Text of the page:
I began asking everyone I knew in the creative field what they used. Most of them were struggling as we were. But some of them had founds solutions that were actually built to manage the very specific needs of a creative team. I formed a committee of creative team members, account managers, stakeholders, and our system administrator to compile what we really needed our solution to do. Here’s what we ended up with:
- A way for clients to request jobs through a single channel.
- An auto-fill creative brief for clients to complete so we could kick off the job with complete information
- A way to manage our team resources
- A way for us to communicate within our workflow platform so we wouldn’t have to keeping logging in and out of email.
- An easy to use review portal so we could get rid of those dreaded folders
- Fast, automated reporting
- A way to time track to help us better predict timelines
- Most importantly, ease of use
We were so busy, and change is hard enough, so I knew if we didn’t onboard a tool that was easy to learn and easy to use, we weren’t going to use it.
Armed with our needs list, we researched over 10 different platforms. Some at the request of our IT team (there was a big push for us to use their system so we could save money). We brought the top three in for in-person demos with our committee. The clear winner was inMotionNow. It checked the box for all of our criteria, and it was quick and easy to get started with right away.
Now I had to sell this to Management. I had to make a case for how investing in this solution going to save us time and money. inMotionNow put me in touch with some of their customers who told me their stories. They increased efficiency and improved time to market immediately. They were able to get better information from their stakeholders upfront, saving redo work. They were able to do more with existing resources because the workflow was so much more efficient.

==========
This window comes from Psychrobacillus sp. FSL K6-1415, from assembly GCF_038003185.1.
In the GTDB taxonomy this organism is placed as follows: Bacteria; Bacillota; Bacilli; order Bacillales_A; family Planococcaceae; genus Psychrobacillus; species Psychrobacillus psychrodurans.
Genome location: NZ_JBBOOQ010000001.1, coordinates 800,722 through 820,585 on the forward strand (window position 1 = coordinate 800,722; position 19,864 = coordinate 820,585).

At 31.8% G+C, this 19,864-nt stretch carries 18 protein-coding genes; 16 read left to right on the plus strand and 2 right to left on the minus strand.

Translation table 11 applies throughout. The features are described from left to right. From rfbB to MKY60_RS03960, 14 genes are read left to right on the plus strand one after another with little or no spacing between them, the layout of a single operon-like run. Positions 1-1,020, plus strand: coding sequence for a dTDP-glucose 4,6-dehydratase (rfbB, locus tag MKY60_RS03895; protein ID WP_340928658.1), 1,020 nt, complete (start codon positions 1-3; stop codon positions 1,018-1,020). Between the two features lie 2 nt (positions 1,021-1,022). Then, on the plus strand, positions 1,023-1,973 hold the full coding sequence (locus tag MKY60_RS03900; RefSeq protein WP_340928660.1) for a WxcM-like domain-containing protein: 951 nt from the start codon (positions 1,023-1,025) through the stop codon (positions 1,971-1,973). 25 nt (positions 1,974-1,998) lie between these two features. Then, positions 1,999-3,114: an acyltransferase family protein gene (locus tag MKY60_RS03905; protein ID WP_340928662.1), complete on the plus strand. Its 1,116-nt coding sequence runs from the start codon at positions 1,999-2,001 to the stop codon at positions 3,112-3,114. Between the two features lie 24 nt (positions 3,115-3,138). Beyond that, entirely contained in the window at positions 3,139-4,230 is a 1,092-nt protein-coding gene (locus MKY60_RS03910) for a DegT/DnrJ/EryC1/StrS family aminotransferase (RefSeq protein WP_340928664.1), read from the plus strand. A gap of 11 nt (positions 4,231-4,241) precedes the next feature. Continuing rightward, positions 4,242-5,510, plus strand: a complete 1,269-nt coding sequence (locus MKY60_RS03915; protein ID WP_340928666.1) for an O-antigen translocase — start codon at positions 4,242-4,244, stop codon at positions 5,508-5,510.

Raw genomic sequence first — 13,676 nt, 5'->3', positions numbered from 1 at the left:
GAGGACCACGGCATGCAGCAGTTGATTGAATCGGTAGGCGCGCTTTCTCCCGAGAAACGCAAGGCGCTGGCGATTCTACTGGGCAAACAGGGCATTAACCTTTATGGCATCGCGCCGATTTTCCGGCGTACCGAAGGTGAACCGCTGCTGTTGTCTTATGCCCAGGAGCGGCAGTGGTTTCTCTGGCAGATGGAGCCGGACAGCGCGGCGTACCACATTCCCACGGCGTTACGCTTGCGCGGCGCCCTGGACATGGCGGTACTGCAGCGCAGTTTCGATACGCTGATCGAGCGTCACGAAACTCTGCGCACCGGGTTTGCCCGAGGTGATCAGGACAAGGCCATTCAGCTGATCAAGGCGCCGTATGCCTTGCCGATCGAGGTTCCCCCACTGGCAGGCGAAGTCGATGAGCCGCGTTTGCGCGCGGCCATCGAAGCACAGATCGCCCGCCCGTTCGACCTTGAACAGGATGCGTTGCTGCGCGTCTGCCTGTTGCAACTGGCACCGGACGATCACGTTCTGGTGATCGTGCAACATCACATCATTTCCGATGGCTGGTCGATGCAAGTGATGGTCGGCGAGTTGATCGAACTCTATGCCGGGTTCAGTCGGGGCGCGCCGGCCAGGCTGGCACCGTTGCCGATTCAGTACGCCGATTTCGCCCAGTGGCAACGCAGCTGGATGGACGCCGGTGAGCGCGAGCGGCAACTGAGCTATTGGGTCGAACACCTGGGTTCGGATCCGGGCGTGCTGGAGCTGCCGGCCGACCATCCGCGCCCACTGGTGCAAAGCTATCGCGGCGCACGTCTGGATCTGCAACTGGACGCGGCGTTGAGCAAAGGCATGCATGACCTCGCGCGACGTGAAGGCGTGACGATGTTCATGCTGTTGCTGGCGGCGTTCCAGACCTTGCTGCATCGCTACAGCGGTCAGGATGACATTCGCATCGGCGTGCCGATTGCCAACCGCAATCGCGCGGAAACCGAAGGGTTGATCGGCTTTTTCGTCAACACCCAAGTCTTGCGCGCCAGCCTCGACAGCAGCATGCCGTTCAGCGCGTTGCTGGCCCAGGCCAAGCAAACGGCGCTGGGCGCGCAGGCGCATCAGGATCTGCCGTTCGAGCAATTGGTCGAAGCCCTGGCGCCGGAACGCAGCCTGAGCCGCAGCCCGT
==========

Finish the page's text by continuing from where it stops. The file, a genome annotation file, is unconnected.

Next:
I put together projections based on our job numbers, staff size, and the information I had gained from the referrals of how we could increase productivity without hiring additional staff. I projected that in the first year we would shorten our turnaround time by 25%, which would result in being able to take on more work. I also projected that we would decrease our iterations from an average of 4 drafts to 2 in the first year.
The numbers looked good and showed the value of the platform over several years. We were approved to move forward with inMotionNow!
The onboarding involved clients, administration, and creatives training on inMotion. We tested and adjusted before we rolled the platform out to all users. After three months, I ran reports to see how we were progressing toward our projected goals for the year. In the first three months of using this new platform, we had already shaved 25% off our delivery time, decreased our drafts from an average of 4 to an average of 2.5, and we had turned several “tough” clients into true partners with the collaboration and ease of use.
If you’re running into obstacles trying to sell management on adopting a specialized workflow platform for your creative team, follow these steps:
- Define your problem
- Compile a needs assessment
- Do your research – internally and externally
- Include your stakeholders in the decision-making process
- Make a case for how much time and money you’ll save by gaining efficiencies
- Once you have the system in place, review and revise to make sure you’re getting all you need out of it
What are some of the key challenges you hope to solve with creative workflow management on your team?